For the last 20 years, big companies have been able to work their truck drivers like dogs without having to take responsibility for bad things caused by their workers. Big companies do this by requiring each driver to be an independent contractor or his own small business. I love small business, but real ones. Many of these aren’t real.
The dividing line between an employee and an independent contractor is who gets to control how the work gets done. If FedEx tells its drivers how, when and where to work, FedEx has the control. FedEx’s enormous profit margins depend on evading employee expenses – insurance, benefits, liability charges. But, judges are starting to notice and dismantle these sham arrangements.
In this case, 2,300 men and women were forced to work overtime by FedEx, but weren’t paid overtime because they get treated as independent contractors. Here is why this matters: big businesses should not be able to reap the benefits of employees and avoid the costs. Big business should not get an unfair advantage over smaller companies who must, and do, obey the laws around minimum wage, insurance and overtime pay. Big businesses should not be able to push and pressure a trucker into long, urgent hauls, making the driver solely liable when he crashes his truck.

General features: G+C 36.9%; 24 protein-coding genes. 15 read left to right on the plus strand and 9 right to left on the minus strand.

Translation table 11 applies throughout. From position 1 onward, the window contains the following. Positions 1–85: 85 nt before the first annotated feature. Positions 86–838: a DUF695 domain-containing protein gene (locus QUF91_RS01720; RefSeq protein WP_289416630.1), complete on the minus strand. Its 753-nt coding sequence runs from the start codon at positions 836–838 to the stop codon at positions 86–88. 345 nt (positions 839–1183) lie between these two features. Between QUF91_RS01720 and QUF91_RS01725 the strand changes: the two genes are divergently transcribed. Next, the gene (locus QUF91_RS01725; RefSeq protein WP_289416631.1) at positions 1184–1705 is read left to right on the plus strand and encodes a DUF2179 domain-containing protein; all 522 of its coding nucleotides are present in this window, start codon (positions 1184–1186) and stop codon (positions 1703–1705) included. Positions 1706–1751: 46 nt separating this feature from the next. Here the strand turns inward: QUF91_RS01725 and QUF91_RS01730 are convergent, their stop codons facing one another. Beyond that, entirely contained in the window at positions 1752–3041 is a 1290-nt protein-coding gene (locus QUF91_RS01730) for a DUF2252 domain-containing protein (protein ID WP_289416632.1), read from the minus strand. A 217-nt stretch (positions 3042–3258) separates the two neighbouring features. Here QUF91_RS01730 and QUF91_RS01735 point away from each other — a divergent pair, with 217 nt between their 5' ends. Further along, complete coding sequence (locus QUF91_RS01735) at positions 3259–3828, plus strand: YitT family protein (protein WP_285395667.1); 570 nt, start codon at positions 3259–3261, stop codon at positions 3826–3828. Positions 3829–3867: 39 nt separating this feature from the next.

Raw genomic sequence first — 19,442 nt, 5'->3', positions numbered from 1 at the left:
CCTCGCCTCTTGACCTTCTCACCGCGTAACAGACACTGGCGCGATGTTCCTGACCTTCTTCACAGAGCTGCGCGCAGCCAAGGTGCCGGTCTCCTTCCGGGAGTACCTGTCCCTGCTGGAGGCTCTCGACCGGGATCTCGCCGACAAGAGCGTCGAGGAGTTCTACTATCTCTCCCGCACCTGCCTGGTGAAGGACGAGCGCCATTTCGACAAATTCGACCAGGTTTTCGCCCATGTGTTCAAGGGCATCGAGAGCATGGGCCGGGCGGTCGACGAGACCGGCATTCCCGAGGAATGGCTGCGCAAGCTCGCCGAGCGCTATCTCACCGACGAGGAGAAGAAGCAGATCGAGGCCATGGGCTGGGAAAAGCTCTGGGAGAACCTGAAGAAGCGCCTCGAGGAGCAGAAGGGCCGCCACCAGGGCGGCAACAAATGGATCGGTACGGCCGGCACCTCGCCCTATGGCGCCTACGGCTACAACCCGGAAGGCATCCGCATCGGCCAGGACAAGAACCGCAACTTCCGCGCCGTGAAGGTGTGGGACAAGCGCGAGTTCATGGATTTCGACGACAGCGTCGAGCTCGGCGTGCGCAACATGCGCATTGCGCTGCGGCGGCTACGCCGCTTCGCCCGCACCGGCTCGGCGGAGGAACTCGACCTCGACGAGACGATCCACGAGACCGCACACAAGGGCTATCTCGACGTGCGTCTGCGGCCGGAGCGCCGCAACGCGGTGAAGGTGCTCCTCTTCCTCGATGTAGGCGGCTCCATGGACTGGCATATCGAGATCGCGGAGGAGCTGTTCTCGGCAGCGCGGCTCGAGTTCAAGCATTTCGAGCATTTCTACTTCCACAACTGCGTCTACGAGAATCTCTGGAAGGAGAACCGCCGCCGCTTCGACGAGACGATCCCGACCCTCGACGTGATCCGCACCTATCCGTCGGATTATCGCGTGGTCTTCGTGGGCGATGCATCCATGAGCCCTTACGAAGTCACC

This is why the next interesting case in this area will be Tracy Morgan’s case against Walmart. It was a Walmart trucker – having been up for 25 hours to complete a Georgia to Delaware drive – who crashed into Morgan’s limo severely injuring him and killing another passenger. Walmart has disclaimed responsibility, saying that the driver was an independent contractor.
Read the original article here.
Story via Huffington Post
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